One summer we had about an acre and a half planted in butter beans.  The yield was great, but the beans were selling for three cents a pound.  Can you imagine the effort required to a hundred pounds for only three dollars?  Except for what we could can, the beans were not picked.

We always had a large patch of watermelons.  The area to be planted was carefully chosen and well-fertilized with manure.  The melons would usually sell at the market at Birmingham for twenty-five cents each, with jumbo sizes bringing fifty cents.  A pickup load of a hundred melons might bring thirty-five dollars.

On the occasion previously mentioned,  when the five hundred pounds of pole beans were sold for sixty dollars, my brother and I were allowed to go to Birmingham.  This was our first trip to the city.  On the way, we encountered a severe rainstorm.  The truck was driven into the hallway of a barn to wait out the rain.  The barn owner, although a stranger, did not mind sharing his barn.  Not only did Arvel and I get to see the huge buildings, but after the beans were sold at such a huge price, we were carried to a café and told to order whatever we wanted.  Not being very suave, the only thing we knew to order was beef stew or hamburgers.  I ordered the stew, Arvel the hamburger.  This was not only our first trip to the city, it was also our first trip to a café.  He was about ten years old, and I was about eight.

In every farm kitchen an adjoining porch was the washstand, which included the water bucket and wash pan.  The water bucket had a dipper, which was the common drinking implement for every one drinking from the bucket.  In some kitchens and at most springs, there was a gourd dipper.  A gourd had been cleaned, the interior removed, and a hole cut to fill with water and drink from.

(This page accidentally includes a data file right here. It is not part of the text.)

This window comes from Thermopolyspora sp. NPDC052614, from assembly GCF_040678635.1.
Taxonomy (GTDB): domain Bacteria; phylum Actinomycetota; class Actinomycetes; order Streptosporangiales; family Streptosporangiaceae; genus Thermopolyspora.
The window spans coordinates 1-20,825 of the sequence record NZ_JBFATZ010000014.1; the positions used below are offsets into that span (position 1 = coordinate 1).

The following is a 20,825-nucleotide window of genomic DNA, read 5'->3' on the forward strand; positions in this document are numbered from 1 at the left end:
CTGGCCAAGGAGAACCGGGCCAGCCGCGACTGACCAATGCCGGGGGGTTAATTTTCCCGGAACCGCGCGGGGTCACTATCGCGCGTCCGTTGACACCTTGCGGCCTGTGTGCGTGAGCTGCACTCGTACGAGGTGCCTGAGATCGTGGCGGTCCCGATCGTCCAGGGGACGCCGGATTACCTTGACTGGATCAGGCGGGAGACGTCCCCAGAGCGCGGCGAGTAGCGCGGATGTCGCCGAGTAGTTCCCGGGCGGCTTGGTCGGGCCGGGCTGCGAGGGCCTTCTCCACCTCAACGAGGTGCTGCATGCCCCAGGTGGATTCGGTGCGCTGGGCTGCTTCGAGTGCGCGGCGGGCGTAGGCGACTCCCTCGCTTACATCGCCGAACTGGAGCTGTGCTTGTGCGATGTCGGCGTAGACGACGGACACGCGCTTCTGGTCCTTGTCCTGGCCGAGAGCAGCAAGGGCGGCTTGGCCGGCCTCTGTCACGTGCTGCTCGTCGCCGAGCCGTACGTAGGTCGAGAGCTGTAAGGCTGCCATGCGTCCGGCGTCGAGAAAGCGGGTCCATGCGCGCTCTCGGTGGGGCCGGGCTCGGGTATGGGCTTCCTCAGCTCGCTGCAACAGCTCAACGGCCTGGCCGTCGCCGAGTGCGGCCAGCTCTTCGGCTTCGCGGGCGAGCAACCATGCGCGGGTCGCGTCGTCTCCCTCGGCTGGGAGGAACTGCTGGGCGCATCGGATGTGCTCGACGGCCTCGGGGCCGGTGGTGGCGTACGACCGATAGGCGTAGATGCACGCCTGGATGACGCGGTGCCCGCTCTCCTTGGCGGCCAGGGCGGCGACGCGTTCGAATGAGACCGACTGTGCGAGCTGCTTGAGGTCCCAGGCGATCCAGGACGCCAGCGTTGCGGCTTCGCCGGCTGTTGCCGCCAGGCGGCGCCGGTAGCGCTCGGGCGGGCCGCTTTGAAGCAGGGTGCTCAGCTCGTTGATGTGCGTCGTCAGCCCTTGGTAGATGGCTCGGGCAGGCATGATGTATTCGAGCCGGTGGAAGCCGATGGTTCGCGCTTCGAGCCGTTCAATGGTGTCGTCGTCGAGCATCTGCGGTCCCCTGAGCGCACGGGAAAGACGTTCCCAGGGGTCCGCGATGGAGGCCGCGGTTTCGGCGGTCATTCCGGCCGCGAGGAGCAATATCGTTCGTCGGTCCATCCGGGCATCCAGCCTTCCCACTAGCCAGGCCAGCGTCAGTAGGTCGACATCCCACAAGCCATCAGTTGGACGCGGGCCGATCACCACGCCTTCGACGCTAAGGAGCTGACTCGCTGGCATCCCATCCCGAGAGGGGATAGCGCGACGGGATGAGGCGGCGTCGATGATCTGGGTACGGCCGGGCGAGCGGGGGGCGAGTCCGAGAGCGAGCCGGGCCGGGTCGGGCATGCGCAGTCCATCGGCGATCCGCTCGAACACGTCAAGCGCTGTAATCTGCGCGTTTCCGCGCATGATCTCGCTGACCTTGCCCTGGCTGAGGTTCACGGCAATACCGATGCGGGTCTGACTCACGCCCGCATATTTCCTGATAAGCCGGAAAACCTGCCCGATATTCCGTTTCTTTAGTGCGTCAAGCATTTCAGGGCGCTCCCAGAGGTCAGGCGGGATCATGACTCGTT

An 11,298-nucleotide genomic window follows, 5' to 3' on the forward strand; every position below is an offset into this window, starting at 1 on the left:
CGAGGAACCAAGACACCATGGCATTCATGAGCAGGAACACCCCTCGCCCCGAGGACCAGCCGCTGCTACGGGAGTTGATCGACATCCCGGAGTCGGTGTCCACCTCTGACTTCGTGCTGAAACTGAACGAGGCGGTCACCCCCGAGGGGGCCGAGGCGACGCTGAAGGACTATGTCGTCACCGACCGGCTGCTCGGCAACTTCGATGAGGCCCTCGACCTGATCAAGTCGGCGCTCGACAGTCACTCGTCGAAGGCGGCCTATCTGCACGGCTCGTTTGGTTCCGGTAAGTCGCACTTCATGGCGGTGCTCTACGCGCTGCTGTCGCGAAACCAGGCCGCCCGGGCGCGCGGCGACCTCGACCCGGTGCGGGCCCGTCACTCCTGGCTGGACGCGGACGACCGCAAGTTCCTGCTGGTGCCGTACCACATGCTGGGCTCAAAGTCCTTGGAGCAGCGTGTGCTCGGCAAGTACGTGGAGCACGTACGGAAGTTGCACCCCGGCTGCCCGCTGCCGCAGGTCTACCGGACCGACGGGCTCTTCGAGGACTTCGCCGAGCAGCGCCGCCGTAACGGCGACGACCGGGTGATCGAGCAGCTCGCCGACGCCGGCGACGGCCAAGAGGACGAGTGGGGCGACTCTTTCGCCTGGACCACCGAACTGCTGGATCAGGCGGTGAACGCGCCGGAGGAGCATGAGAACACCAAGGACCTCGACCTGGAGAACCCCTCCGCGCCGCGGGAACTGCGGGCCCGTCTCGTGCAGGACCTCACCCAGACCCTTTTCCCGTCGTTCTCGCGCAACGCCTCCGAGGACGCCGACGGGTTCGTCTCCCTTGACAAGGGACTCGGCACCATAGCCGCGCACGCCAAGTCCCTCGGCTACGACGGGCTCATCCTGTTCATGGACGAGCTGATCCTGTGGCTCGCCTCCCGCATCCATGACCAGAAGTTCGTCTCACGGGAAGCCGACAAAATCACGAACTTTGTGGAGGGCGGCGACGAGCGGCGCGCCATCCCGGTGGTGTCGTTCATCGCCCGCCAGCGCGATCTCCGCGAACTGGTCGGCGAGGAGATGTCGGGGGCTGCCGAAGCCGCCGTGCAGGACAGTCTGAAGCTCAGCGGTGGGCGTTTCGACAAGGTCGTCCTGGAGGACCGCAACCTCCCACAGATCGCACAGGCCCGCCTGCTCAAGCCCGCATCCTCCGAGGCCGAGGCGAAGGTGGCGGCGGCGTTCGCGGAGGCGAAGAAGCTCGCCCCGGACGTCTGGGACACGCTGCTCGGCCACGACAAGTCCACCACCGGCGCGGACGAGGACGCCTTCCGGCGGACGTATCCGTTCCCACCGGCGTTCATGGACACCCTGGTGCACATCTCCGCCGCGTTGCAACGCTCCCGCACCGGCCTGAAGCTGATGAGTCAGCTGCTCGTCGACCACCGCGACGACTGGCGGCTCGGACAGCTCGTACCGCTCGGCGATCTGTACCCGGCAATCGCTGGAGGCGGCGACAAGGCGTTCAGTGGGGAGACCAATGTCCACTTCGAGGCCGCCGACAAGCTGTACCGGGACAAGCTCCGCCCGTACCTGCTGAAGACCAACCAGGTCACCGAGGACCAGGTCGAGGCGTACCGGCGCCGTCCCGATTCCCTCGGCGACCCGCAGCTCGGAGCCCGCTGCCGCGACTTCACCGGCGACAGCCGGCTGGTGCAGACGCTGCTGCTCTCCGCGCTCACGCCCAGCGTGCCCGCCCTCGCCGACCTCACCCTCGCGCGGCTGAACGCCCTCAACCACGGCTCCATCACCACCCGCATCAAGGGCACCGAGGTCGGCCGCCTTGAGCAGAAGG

the wash pan was a metal pan, and nearby was a common towel on which every one dried their hands.  Every one I knew always washed their hands and face before eating.  The common drinking dipper could be a bit hard to stomach when you followed someone with a mouth full of snuff or chewing tobacco.

Fox hunting was a hobby that was greatly enjoyed by men.  I never knew of a female fox hunter.  The object was to carry the dogs to the hunting area and then listen to their barking as they chased the fox.  You experienced great satisfaction if your dog was leading the pack as it chased the fox.  Sometimes the dogs would get on the trail of a red fox. the red fox would cover a much larger area then a gray fox, who would usually seek some safe harbor.  The object of the hunt was just listen to the dogs- no one really wanted to catch the fox.  Probably another part of the hunt was to share a bottle of spirits or a container of home brew.

We always had at least a couple of fox dogs.  One of them, a black and tan named Rowdy, was an acknowledged leader of the pack.  My daddy got great enjoyment in saying 'There goes old Rowdy.'  He was once offered fifty dollars for the dog, at that time a small fortune.  Daddy declined.  It was probably just as well, for whoever offered probably did not  have the cash.  on many occasions our dogs would come home after running a fox all night, so beaten that their eyes would swell together and their paws would swell.  They would sleep for many hours.

As cars, trucks, and fences became more prevalent, fox hunting declined.  There was danger to the dogs.  Another outstanding dog we had was old Louis.  Louis was a very large walker foxhound.  One of our neighbors had several shepherds.  These shepherds had from time to time whipped our hunting dogs.  Not only was Louis a good fox hound, but he was a great fighter.  He grabbed the biggest shepherd behind the ears at the throat, picking him up and shaking him.  After this there was a period of mutual respect with no fighting.  There was always a piece of cornbread for the dogs, and they might also get some table scraps.